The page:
Of course some people will be better at mental maths or comprehension exercises than others, but don’t be fooled into thinking practice won’t make perfect! Just like any test, practising psychometric tests will SIGNIFICANTLY improve your score.

At the bottom of this article, we’ve put links to free practice questions, and some other ways in which you can practice for free.

3)      Focus on your weaknesses 

Graduate recruiters will usually set a combination of numerical and verbal/non-verbal/numerical reasoning tests. It’s tempting to carry on practicing the type of test which you are most comfortable with,  to try to ace that.

However, be careful; most companies will be looking for you to pass a minimum threshold score on both tests. Make sure you concentrate on whichever type of test you are weakest in, to bring it up to par. 

4)      Try to find out who publishes the test you will sit 

This won’t always be possible, particularly if you are sitting the test at an assessment centre, however, finding out which brand of psychometric test a company uses can be incredibly helpful. Common publishers are SHL (who dominate about 2/3 of the market), Talent Q and Kenexa.

If you are taking a test online you may be able to find out which company produces your test before you sit it. If you can, go to the provider's website and look at the practice questions they offer, so you can get a feel for what you might be coming up against. 

5)      Keep an eye on the time 

Aptitude/ability tests will almost always be timed. Don’t spend too long on any question, the vast majority of the time, questions are equally weighted. If you have 25 mins for 15 questions, work out how long you have to answer each question and try to stick to this time limit for each.

Use all of the time allocated to you. If you have any time spare seconds at the end, go back to check the answers you were most unsure about.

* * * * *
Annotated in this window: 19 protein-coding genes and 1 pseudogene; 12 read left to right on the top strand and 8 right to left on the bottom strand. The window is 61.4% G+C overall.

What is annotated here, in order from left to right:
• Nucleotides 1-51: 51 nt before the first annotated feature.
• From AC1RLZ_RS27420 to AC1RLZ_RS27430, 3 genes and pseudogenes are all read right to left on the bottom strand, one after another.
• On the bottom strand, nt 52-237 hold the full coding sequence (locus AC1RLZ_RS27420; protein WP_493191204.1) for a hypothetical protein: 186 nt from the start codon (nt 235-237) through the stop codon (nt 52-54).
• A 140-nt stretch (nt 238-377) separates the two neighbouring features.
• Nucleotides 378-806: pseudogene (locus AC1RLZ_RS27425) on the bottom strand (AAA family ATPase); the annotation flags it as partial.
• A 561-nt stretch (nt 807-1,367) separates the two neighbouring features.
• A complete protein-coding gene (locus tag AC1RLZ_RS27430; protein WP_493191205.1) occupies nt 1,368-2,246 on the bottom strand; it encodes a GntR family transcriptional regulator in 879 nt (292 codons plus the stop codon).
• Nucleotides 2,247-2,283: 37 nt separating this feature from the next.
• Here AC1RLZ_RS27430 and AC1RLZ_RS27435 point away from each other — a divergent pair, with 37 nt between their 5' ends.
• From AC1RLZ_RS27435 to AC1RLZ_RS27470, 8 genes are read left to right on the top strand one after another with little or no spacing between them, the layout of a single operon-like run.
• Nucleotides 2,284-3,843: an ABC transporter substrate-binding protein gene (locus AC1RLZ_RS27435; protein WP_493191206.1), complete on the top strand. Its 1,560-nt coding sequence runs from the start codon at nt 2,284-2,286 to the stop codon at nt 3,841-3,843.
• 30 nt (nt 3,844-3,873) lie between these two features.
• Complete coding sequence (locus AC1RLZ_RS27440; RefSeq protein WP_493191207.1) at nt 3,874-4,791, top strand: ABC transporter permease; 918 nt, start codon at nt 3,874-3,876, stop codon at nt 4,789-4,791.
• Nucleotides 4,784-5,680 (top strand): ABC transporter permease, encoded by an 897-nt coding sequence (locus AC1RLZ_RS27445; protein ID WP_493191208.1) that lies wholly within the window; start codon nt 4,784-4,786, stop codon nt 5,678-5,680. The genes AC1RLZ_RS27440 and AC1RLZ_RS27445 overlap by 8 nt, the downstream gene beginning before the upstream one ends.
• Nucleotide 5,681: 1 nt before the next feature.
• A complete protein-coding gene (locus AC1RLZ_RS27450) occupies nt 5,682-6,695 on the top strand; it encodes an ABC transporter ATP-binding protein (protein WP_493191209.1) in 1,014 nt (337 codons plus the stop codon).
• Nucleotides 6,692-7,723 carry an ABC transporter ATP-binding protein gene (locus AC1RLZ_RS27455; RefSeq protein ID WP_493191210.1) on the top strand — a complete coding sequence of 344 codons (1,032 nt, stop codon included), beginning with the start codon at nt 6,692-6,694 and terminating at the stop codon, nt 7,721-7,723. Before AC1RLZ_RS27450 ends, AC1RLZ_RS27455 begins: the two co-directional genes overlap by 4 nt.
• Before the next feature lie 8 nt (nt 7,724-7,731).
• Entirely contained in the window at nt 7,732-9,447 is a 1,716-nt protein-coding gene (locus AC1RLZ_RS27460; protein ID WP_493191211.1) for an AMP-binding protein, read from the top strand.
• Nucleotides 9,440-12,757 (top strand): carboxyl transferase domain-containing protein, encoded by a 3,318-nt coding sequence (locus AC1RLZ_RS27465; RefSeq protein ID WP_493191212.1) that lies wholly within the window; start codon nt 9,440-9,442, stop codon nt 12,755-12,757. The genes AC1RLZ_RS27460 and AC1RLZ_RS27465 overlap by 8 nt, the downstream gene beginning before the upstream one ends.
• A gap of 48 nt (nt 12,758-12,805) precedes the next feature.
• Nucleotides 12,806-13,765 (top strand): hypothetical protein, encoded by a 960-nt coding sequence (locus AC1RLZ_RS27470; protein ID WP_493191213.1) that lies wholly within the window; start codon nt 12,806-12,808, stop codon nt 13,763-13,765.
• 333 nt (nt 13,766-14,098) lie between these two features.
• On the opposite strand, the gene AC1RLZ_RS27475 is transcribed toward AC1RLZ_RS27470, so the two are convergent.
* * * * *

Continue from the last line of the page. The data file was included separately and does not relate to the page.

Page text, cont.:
6)      Keep your cool

While it is easier said than done, keeping calm is one of the easiest ways to succeed in psychometric tests. Once you have done all the prep you can, all you can do is try your best. Que sera sera, and all that!

Ways to practice

Lots of websites offer packages of practice tests at a cost. It’s up to you whether you feel they are worth the investment. A lot of sites also offer free practice tests - here are some of our favourites:

If you are applying for a few grad schemes and suspect you might be facing several psychometric tests over the coming months, it’s probably worth finding other ways, on top of practising the tests above, to flex your intellect.

For numerical reasoning:

 - Revise your GCSE level maths. In particular, revise ratios, percentages, probability and how to read information from graphs, as these things will almost always crop up.

 - Practice mental maths, add, subtract, multiply and divide in your head. Because numerical tests are timed, by making sure your mental maths is super quick, you maximise the amount of time you can spend on actually figuring out the answer to the question.

For verbal reasoning:

- Read often, particularly news stories. Try to skim through paragraphs quickly, picking out key bits of information and key arguments.

- Crosswords. Sit down with your Mum/Dad/Gran and tuck into a crossword to improve your vocabulary.

Related content -

How To Research Employers

We hope you found our psychometric test tips helpful. If you have any tips of your own, or any questions, feel free to give us a call on 0161 236 2392 or drop us an email at